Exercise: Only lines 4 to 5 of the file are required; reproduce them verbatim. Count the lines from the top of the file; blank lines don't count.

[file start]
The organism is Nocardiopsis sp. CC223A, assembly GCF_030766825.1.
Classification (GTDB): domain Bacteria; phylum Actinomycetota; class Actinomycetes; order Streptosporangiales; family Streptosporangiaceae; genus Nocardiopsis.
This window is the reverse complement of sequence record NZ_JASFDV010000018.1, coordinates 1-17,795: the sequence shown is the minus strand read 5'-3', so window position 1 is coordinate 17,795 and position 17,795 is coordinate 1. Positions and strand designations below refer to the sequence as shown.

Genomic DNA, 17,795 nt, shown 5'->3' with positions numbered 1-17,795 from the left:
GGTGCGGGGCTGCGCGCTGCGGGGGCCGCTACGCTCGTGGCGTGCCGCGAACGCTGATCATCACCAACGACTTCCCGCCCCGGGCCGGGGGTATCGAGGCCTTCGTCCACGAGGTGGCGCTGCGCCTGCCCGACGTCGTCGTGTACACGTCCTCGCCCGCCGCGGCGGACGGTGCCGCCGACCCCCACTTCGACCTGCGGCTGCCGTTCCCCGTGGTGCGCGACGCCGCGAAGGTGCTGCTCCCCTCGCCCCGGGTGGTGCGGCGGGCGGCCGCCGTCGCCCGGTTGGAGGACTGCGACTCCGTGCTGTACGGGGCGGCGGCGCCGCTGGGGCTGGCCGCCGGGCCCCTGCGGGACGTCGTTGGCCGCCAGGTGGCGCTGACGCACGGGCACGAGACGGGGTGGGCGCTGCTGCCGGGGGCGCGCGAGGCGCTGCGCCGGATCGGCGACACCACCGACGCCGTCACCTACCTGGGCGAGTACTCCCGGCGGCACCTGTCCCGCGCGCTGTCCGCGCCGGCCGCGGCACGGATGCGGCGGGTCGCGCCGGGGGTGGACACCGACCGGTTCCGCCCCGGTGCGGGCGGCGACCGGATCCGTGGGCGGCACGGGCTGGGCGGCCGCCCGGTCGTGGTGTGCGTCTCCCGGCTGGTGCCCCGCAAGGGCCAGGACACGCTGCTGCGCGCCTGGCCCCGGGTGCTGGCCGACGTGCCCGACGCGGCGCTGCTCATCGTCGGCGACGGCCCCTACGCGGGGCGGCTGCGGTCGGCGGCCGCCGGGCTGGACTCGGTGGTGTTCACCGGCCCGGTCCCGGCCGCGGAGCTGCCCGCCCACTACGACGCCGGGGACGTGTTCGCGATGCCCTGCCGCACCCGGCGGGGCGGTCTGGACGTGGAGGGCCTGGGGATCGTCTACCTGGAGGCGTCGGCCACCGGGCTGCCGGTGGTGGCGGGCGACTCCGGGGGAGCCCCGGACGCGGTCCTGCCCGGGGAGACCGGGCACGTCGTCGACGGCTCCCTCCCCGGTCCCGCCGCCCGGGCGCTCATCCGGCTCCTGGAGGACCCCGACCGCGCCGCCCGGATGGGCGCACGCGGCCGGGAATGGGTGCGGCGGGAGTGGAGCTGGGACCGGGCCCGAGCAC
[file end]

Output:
Genomic DNA, 17,795 nt, shown 5'->3' with positions numbered 1-17,795 from the left:
GGTGCGGGGCTGCGCGCTGCGGGGGCCGCTACGCTCGTGGCGTGCCGCGAACGCTGATCATCACCAACGACTTCCCGCCCCGGGCCGGGGGTATCGAGGCCTTCGTCCACGAGGTGGCGCTGCGCCTGCCCGACGTCGTCGTGTACACGTCCTCGCCCGCCGCGGCGGACGGTGCCGCCGACCCCCACTTCGACCTGCGGCTGCCGTTCCCCGTGGTGCGCGACGCCGCGAAGGTGCTGCTCCCCTCGCCCCGGGTGGTGCGGCGGGCGGCCGCCGTCGCCCGGTTGGAGGACTGCGACTCCGTGCTGTACGGGGCGGCGGCGCCGCTGGGGCTGGCCGCCGGGCCCCTGCGGGACGTCGTTGGCCGCCAGGTGGCGCTGACGCACGGGCACGAGACGGGGTGGGCGCTGCTGCCGGGGGCGCGCGAGGCGCTGCGCCGGATCGGCGACACCACCGACGCCGTCACCTACCTGGGCGAGTACTCCCGGCGGCACCTGTCCCGCGCGCTGTCCGCGCCGGCCGCGGCACGGATGCGGCGGGTCGCGCCGGGGGTGGACACCGACCGGTTCCGCCCCGGTGCGGGCGGCGACCGGATCCGTGGGCGGCACGGGCTGGGCGGCCGCCCGGTCGTGGTGTGCGTCTCCCGGCTGGTGCCCCGCAAGGGCCAGGACACGCTGCTGCGCGCCTGGCCCCGGGTGCTGGCCGACGTGCCCGACGCGGCGCTGCTCATCGTCGGCGACGGCCCCTACGCGGGGCGGCTGCGGTCGGCGGCCGCCGGGCTGGACTCGGTGGTGTTCACCGGCCCGGTCCCGGCCGCGGAGCTGCCCGCCCACTACGACGCCGGGGACGTGTTCGCGATGCCCTGCCGCACCCGGCGGGGCGGTCTGGACGTGGAGGGCCTGGGGATCGTCTACCTGGAGGCGTCGGCCACCGGGCTGCCGGTGGTGGCGGGCGACTCCGGGGGAGCCCCGGACGCGGTCCTGCCCGGGGAGACCGGGCACGTCGTCGACGGCTCCCTCCCCGGTCCCGCCGCCCGGGCGCTCATCCGGCTCCTGGAGGACCCCGACCGCGCCGCCCGGATGGGCGCACGCGGCCGGGAATGGGTGCGGCGGGAGTGGAGCTGGGACCGGGCCCGAGCAC